In the last few years, a number of KDAC and KAT inhibitors (iKADCs and iKATs) were developed and assayed against several types of cancer where these enzymes are deregulated and generally overexpressed . KATs and KDACs inhibitors are now being investigated to target a range of parasitic diseases with the advantage that some of these compounds have already been validated for other human diseases and the chemical starting points are already available. Also, these compounds are very useful tools to study the catalytic features of acetyltransferases and deacetylases, as well as their roles in different cellular pathways. KDAC inhibitors were known before the discovery of their target enzymes. For example, sodium butyrate, trichostatin A, and valproic acid were described to induce mammalian histone acetylation many years ago [88–90]. These compounds have diverse structures and mechanisms of action for inhibiting their target proteins. Inhibition of KDACs has multiple effects on the cell, such as cell cycle arrest, senescence, apoptosis, ROS production, and mitotic cell death. iKDACs are capable of reducing tumor invasiveness, angiogenesis, and metastasis in vivo (reviewed in ). Sirtuins inhibitors were also described many years ago, for example, sirtinol [92–95] and nicotinamide, which is a product of the Sir2-catalyzed reaction . iKATs are less studied that iKDACs and only a small number of them are known, such as curcumin, anacardic acid, garcinol, and isothiazolones. iKATs have different target proteins and cell permeability. Recently, there have been advances in the development of cell-permeable small molecules that behave as specific modulators of HATs (reviewed in ).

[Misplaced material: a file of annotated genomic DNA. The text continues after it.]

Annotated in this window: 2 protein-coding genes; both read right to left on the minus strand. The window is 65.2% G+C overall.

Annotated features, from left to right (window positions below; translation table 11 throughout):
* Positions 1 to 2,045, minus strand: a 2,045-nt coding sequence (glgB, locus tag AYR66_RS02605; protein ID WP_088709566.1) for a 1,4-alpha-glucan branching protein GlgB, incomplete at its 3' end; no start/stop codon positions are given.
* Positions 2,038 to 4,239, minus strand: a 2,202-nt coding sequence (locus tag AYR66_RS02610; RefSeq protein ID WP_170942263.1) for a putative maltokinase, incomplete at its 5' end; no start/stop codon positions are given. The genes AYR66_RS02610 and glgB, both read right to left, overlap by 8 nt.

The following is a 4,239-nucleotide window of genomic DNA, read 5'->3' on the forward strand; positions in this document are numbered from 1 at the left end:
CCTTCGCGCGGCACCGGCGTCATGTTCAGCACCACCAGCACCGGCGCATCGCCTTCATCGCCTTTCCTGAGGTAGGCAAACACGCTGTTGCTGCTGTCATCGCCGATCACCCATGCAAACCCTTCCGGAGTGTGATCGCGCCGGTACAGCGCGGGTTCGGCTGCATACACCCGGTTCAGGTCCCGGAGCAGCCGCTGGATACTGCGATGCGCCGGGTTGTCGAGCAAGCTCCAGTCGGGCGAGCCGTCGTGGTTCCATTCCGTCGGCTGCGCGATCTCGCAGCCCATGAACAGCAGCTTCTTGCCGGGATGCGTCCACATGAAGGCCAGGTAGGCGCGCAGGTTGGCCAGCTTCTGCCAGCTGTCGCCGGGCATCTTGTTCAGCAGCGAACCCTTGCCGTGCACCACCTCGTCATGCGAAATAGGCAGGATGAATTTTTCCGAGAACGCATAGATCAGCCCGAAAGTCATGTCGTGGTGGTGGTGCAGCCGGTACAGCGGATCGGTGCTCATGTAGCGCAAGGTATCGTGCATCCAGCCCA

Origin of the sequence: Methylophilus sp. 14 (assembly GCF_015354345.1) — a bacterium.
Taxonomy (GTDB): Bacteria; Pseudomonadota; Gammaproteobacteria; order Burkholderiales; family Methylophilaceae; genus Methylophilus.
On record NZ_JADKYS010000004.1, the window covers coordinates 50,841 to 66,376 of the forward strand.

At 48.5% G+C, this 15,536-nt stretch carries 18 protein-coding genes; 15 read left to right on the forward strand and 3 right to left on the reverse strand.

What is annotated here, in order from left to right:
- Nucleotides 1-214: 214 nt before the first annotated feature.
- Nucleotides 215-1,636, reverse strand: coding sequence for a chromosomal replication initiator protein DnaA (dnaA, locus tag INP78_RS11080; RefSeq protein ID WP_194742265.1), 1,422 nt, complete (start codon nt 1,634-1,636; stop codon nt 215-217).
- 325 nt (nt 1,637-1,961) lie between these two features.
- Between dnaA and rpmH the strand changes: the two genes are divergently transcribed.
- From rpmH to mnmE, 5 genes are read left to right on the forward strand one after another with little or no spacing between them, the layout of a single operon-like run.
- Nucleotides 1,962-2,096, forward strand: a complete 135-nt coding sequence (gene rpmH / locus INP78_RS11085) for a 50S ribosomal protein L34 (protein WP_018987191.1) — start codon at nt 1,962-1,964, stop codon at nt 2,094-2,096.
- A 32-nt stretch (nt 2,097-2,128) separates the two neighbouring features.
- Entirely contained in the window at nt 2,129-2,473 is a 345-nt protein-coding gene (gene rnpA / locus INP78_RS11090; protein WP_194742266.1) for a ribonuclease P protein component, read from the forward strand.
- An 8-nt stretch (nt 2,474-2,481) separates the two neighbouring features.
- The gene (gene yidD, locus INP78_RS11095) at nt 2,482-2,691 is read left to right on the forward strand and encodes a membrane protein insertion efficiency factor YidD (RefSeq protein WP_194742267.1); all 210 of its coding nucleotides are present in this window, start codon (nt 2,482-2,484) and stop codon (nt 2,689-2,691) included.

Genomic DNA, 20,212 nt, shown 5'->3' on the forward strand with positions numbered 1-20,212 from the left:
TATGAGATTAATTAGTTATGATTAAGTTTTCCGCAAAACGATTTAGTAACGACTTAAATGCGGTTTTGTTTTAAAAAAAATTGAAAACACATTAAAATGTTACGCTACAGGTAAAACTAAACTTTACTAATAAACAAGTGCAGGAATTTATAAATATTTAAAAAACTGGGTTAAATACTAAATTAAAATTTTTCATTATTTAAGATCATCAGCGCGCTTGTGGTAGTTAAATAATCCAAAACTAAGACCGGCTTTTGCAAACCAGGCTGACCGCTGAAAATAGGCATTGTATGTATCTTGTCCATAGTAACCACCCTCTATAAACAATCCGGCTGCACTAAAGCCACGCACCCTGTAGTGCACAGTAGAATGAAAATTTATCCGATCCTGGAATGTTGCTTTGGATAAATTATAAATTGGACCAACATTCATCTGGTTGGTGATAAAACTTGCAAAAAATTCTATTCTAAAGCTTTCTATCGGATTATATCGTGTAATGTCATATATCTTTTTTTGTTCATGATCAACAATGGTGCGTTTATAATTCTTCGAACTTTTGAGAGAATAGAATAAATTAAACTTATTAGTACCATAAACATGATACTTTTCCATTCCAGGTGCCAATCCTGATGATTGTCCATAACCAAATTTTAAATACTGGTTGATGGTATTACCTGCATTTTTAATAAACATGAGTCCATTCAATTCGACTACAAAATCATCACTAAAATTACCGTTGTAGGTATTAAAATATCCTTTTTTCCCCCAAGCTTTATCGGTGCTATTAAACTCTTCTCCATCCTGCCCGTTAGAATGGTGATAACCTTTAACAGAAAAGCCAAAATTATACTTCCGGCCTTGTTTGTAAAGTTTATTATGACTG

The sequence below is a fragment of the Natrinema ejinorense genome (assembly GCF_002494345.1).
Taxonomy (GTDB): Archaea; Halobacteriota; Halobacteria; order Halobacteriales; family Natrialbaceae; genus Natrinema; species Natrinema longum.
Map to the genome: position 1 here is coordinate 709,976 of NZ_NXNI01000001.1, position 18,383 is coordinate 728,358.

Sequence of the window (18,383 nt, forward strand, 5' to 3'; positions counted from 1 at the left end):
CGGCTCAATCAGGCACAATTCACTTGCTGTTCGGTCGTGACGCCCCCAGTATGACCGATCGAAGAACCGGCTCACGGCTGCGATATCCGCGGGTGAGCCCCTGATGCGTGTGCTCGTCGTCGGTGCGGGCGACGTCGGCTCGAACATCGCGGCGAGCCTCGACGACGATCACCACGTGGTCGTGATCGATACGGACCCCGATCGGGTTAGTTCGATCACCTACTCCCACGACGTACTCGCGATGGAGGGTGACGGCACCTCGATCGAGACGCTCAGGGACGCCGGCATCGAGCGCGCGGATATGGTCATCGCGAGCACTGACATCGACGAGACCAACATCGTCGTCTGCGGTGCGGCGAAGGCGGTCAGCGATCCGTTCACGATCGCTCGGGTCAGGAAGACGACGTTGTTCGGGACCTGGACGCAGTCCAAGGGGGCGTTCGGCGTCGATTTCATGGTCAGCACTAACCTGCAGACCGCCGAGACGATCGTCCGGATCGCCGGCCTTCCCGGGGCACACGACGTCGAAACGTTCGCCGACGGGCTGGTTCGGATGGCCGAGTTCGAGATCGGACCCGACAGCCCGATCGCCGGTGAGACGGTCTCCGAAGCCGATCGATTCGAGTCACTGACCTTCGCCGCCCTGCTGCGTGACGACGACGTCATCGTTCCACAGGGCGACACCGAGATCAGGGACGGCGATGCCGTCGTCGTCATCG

As we stated before, current knowledge leads to think that KATs and KDACs are crucial in the life cycle of trypanosomatids, thus these enzymes could be interesting chemotherapeutic targets for treating parasitic diseases. Several inhibitors have been tested against protozoan parasites in vitro and in vivo, but there are still many critical factors that need to be considered before using these compounds clinically. Next, we describe the iKATs and iKDACs that have been tested against protozoa, focusing on trypanosomatids (Table 4).